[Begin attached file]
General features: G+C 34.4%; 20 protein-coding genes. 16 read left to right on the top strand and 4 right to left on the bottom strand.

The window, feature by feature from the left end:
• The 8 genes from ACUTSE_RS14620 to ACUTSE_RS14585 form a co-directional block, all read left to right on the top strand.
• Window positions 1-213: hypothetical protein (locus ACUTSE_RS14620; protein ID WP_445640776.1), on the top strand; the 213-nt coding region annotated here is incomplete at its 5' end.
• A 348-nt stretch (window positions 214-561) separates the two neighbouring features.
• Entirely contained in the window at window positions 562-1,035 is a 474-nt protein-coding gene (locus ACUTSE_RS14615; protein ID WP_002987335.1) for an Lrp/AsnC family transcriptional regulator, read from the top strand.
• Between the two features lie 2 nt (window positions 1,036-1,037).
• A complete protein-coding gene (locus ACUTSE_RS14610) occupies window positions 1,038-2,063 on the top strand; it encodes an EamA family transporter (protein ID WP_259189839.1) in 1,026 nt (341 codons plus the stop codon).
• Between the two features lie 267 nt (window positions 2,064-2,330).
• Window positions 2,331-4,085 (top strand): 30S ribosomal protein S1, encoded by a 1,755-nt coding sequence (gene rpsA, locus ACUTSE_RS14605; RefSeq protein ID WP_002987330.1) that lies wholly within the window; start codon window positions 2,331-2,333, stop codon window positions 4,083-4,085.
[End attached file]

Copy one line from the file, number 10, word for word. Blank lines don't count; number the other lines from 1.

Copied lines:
• Window positions 2,331-4,085 (top strand): 30S ribosomal protein S1, encoded by a 1,755-nt coding sequence (gene rpsA, locus ACUTSE_RS14605; RefSeq protein ID WP_002987330.1) that lies wholly within the window; start codon window positions 2,331-2,333, stop codon window positions 4,083-4,085.